Searching over 5,500,000 cases.

Buy This Entire Record For $7.95

Download the entire decision to receive the complete text, official citation,
docket number, dissents and concurrences, and footnotes for this case.

Learn more about what you receive with purchase of this case.

Harris News Agency, Inc. v. Bowers

United States District Court, D. Nebraska

October 3, 2014

WILLIAM L. BOWERS, Deputy Assistant Director of Industry Operations Bureau of Alcohol Tabacco Firearms and Explosives; Defendant.


CHERYL R. ZWART, Magistrate Judge.

Harris News Agency, Inc. has filed this action to challenge the Bureau of Alcohol, Tobacco, Firearms and Explosives' ("ATF") denial of the plaintiff's Application for Federal Firearm License pursuant to the Gun Control Act ("GCA"), 18 U.S.C. § 921-931. ATF denied the application after concluding the plaintiff, through its responsible persons James Harris, Jr. and Lois Harris, willfully violated the GCA.

The administrative record of the ATF review and proceedings was filed of record on June 12, 2014. (Filing No. 21, Filing No. 22). The parties were not ordered to file a Rule 26(f) scheduling report. Instead, the court set deadlines for resolving this case on crossmotions for summary judgment based on the administrative record. (Filing No. 24).

At some date prior to July 18, 2014, the plaintiff served Interrogatories, Requests for Admissions, and Requests for Production on the government. The government responded on July 18, 2014. (Filing No. 27). These responses apparently included objections to all or at least some of the discovery served. The plaintiff did not file a motion to compel or advise the court that it believed discovery was needed prior to the summary judgment deadline.

On August 25, 2014, the plaintiff and the government timely filed their cross-motions for summary judgment. (Filing No. 28; Filing No. 30). On that same day, the plaintiff filed a motion to compel. (Filing No. 32). For the reasons stated below, the motion to compel will be denied.


The plaintiff's discovery requests, and the government's responses to that discovery, are not filed of record. So the court has no evidence before it on the motion to compel. See NECivR 7.1(a)(2)(A).

When reviewing the ATF's denial of an FFL license, the district court is afforded discretion to receive additional evidence for consideration along with the administrative record "when some good reason to do so either appears in the administrative record or is presented by the party petitioning for judicial review." Stein's, Inc. v. Blumenthal , 649 F.2d 463, 466 (7th Cir. 1980). On the record before me, the plaintiff has failed to show that the administrative record should be supplemented with the information it requested in its discovery because the administrative record alone provides an insufficient or incomplete basis for reaching a just and fair decision in this case.

The plaintiff argues the government must respond to discovery so the record can be supplemented and the court can determine whether ATF had a "complete lack of any basis for reaching the conclusions it did." Filing No. 33, at CM/ECF p. 3. But adding information to the record will not prove the current record lacks facts sufficient to support ATF's decision. Additional evidence could undermine the credibility of the facts of record, or provide context to their meaning, but the plaintiff has failed to show how the discovery it requests could serve those purposes.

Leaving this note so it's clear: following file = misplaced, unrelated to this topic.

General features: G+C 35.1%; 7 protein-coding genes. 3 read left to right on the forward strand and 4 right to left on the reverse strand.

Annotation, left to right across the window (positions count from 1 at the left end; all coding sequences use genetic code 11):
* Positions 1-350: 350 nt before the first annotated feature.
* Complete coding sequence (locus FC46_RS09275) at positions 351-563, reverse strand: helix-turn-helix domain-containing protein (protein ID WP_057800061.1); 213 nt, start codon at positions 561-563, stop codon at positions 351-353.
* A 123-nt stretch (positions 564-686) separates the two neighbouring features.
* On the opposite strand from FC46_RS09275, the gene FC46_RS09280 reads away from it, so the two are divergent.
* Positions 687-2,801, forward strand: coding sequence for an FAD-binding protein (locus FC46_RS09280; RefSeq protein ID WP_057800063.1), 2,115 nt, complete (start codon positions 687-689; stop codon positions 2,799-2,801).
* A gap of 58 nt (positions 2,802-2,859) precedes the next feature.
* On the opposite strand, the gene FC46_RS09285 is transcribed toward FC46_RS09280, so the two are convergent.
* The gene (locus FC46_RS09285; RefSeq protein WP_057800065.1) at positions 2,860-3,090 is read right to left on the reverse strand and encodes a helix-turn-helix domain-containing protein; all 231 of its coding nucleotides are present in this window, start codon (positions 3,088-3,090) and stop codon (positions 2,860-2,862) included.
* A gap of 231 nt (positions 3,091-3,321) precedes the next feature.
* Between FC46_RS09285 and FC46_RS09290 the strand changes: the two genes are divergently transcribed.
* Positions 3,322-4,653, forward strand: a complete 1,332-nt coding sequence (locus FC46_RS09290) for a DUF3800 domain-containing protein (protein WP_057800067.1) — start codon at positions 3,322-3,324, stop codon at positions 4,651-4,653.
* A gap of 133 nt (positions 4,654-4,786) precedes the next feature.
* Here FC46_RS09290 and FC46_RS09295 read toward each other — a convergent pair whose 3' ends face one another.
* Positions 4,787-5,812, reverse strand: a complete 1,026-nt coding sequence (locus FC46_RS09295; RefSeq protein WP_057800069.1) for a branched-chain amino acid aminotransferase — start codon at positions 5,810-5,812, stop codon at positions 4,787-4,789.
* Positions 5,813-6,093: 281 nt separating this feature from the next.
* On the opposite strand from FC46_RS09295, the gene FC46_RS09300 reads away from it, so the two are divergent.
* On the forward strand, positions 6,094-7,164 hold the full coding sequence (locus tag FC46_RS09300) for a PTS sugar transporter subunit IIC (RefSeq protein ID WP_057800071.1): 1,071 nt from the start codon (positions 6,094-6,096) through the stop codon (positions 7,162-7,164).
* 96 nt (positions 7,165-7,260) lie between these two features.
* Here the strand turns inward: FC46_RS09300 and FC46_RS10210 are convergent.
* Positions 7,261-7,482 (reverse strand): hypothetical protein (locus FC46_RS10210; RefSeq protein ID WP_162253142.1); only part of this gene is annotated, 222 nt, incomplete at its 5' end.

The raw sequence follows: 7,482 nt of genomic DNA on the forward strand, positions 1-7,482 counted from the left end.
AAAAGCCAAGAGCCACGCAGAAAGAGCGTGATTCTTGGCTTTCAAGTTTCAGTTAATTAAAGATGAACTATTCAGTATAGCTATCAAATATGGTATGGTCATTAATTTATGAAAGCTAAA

An FFL application can be denied if the applicant "willfully violated" 18 U.S.C. § 923(d)(1)(C) or its regulations. "For the government to prove a willful violation of the federal firearms statutes, it need only establish that a licensee knew of its legal obligation and purposefully disregarded or was plainly indifferent to the... requirements.'" Meester v. Bowers, 2013 WL 3872946, 6 (D. Neb. 2013). As to the issue of whether the plaintiff "willfully" violated the firearms statutes, the plaintiff already possesses any facts bearing on that issue. Specifically, the plaintiff itself can state what it knew; what notice it received; and how or why it, through its responsible persons, acted or failed to act as it did. While the plaintiff has apparently requested discovery regarding the ATF's internal policies and procedures, it has made no showing of how that information is relevant to the issues currently before the court on summary judgment. The ATF procedural mechanisms and its investigative and decision-making processes are not relevant when deciding whether the plaintiff willfully violated federal firearms laws. Taylor v. Hughes, 2012 WL 4327035, 6 (M.D. Pa. 2012).

Accordingly, based on the record before the court,

IT IS ORDERED that the plaintiff's motion to compel, (Filing ...

Buy This Entire Record For $7.95

Download the entire decision to receive the complete text, official citation,
docket number, dissents and concurrences, and footnotes for this case.

Learn more about what you receive with purchase of this case.